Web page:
'We Are Here Because the Climate Crisis Is Here'
Members of the progressive "Squad" held a press conference in Minnesota on Friday to draw attention to the Indigenous-led fight against Enbridge's Line 3 tar sands pipeline, which water protectors and environmentalists have been battling on the ground and in court.
Hosted by Congresswoman Ilhan Omar (D-Minn.), the press conference also featured remarks from U.S. Reps. Cori Bush (D-Mo.), Ayanna Pressley (D-Mass.), and Rashida Tlaib (D-Mich.) as well as Minnesota state Sen. Mary Kunesh (DFL-41).
"The last thing we need to do," said Rep. Ilhan Omar, "is allow the very criminals who created this crisis to build more fossil fuel infrastructure."
"We are here because nearly all of Minnesota is in a state of drought," Omar explained. "We are here because wildfires are burning in northern Minnesota. We are here because the Twin Cities just had their hottest summer on record. We are here because the climate crisis is here."
"The climate crisis is now," she continued. "The climate crisis is happening and the last thing we need to do is allow the very criminals who created this crisis to build more fossil fuel infrastructure."
Omar pointed out that the Canadian company's partly completed Line 3 pipeline—intended to replace an aging pipeline with smaller capacity—is set to cross wetlands and over 200 water bodies, endangering the health of her constituents and treaty lands of Indigenous peoples.
The Minnesota Democrat also highlighted law enforcement's oppression of Line 3 protesters, noting that over 700 water protectors and Indigenous leaders have been arrested.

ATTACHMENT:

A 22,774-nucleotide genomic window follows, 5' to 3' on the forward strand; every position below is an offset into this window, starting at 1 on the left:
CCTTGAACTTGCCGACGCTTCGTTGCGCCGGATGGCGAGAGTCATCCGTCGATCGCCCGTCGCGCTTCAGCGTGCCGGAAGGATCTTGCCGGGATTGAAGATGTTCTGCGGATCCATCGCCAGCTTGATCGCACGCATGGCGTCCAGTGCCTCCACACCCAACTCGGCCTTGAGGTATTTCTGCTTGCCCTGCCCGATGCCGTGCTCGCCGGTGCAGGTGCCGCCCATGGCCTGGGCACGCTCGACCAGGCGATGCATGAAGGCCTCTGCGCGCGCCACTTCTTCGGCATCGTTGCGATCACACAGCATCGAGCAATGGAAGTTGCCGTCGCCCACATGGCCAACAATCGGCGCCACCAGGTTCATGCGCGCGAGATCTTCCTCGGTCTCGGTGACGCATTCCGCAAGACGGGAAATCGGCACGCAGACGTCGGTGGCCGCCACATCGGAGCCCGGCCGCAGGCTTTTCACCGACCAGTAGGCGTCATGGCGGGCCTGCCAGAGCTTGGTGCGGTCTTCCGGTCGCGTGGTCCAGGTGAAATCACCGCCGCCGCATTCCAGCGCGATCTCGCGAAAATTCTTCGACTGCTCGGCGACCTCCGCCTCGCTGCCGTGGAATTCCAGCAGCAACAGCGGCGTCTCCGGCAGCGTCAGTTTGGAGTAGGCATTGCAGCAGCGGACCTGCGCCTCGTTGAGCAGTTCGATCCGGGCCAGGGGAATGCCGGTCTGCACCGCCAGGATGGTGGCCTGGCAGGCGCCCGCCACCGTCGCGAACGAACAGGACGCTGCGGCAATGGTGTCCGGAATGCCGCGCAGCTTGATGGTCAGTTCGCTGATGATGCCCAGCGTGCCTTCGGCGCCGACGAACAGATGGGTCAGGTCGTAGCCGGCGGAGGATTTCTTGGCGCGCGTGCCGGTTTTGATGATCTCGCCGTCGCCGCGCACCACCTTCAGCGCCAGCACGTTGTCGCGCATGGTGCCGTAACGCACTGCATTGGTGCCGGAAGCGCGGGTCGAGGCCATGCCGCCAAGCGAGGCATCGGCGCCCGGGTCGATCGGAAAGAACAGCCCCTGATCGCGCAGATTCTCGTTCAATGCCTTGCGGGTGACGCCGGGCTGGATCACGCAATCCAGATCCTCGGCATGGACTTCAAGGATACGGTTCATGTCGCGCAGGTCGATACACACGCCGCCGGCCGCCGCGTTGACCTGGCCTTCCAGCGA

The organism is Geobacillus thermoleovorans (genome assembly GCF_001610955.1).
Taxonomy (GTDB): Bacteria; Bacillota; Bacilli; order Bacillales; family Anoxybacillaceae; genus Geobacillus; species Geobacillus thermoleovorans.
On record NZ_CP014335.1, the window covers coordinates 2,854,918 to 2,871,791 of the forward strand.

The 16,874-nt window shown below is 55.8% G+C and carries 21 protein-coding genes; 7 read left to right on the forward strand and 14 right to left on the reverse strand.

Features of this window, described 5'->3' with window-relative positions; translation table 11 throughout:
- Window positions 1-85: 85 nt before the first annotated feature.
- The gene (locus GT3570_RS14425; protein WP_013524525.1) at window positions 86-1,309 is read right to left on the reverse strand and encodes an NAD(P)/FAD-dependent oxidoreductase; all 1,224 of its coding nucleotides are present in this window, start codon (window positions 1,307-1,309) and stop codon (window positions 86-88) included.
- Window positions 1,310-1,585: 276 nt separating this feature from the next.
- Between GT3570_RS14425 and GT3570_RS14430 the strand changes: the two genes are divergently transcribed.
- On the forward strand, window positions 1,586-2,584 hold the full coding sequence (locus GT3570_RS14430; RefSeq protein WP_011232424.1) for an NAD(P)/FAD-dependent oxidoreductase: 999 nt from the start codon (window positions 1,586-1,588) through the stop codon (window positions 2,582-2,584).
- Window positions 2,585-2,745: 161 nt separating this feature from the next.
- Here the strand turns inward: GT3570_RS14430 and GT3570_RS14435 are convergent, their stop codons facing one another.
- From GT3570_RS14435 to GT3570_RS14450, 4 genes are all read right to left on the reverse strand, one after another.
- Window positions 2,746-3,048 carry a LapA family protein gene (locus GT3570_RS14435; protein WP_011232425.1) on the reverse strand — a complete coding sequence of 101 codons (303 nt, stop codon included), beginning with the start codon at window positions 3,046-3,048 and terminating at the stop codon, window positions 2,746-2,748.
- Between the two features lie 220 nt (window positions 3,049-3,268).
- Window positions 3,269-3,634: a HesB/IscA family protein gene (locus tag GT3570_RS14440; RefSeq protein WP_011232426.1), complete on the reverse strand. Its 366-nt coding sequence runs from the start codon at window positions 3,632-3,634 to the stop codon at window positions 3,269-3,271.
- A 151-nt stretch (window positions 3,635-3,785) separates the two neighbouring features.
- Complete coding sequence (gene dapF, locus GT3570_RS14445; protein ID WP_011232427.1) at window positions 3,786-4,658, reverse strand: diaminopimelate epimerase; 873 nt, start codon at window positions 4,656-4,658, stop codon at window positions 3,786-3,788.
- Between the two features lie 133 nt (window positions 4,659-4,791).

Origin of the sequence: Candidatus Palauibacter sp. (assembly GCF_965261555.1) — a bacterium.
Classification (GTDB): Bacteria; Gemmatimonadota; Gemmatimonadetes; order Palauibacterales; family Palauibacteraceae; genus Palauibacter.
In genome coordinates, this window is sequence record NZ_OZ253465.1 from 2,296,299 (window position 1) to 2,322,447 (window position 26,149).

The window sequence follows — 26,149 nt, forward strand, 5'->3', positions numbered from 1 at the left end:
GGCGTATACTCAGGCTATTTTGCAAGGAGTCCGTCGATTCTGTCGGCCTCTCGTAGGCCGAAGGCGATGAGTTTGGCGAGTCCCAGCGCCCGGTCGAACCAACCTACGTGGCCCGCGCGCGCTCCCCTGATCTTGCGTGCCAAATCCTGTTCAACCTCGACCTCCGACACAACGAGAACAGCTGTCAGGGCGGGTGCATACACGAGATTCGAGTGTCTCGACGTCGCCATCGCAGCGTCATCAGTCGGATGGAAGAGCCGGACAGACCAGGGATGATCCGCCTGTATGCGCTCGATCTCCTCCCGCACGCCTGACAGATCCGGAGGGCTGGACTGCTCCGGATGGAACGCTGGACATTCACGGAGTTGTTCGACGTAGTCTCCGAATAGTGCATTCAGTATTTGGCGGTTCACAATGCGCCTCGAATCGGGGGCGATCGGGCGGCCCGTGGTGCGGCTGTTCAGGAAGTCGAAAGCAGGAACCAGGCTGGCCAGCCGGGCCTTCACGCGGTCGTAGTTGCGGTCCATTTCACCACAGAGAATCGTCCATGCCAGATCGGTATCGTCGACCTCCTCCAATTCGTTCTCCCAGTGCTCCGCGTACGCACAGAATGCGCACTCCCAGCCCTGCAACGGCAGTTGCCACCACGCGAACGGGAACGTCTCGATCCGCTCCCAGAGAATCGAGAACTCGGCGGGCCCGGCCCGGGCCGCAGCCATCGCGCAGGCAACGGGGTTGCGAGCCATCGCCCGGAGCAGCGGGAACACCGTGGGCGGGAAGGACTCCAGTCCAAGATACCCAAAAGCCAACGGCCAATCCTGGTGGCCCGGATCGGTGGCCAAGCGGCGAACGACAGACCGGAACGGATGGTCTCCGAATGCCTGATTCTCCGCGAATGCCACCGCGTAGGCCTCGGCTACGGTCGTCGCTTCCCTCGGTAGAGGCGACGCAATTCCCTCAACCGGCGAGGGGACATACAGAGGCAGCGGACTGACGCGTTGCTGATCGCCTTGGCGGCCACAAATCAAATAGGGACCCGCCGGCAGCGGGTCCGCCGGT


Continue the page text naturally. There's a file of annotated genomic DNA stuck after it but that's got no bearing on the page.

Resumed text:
As Pressley put it: "We are here to shed light and spread awareness about this egregious violation of tribal sovereignty and environmental injustice—and to hear directly from those whose voices have been ignored throughout the process."
The Squad members are planning to meet with Indigenous leaders in Minnesota on Saturday.
The Friday event came just a few days after Omar, Kunesh, and Minnesota state Rep. Heather Keeler (DFL-4A) led a letter (pdf)—joined by state and federal lawmakers—urging President Joe Biden to intervene "to protect Indigenous sovereignty amidst the construction" of the pipeline.
"In recent weeks," the letter to Biden said, "we have seen concerning violations of treaty rights by public agencies and private actors, ongoing violence against Indigenous women, and environmental impacts that will have long-lasting impacts on hunting, fishing, and wild rice gathering as we grapple with the climate crisis."
"We ask that the Department of Interior uphold the rights guaranteed to Indigenous people under federal treaties and fulfill tribal requests for a government-to-government meeting concerning Line 3," the letter continued.
Among the lawmakers who signed on to the the letter was Rep. Alexandria Ocasio-Cortez (D-N.Y.), who had planned to visit Minnesota with her colleagues before the remnants of Hurricane Ida devastated the Northeast, including her New York City district, this week.
Tlaib, who also signed the letter to Biden, said of Line 3 on Friday, "Look, I'm here to help shut it down—and at home in Michigan, we also know firsthand that Enbridge can't be trusted."
"Enbridge is responsible for the worst inland oil spill in American history," Tlaib noted, referencing the Kalamazoo River disaster of 2010. She also highlighted the ongoing fight in her state over Line 5.
The passionate speeches from all lawmakers present came after Biden said Thursday that "the past few days of Hurricane Ida and the wildfires in the West and the unprecedented flash floods in New York and New Jersey is yet another reminder that these extreme storms and the climate... crisis are here."
"We need to… be much better prepared. We need to act," he said, touting his Build Back Better agenda that Democrats in Congress are working to enact through the budget reconciliation process.
The president, however, has neglected to take action to stop Line 3—like he did for the Keystone XL Pipeline shortly after taking office. In what one critic called a "horrible and unconscionable betrayal," Biden's administration has continued to defend in federal court the approval of Enbridge's controversial project under his predecessor.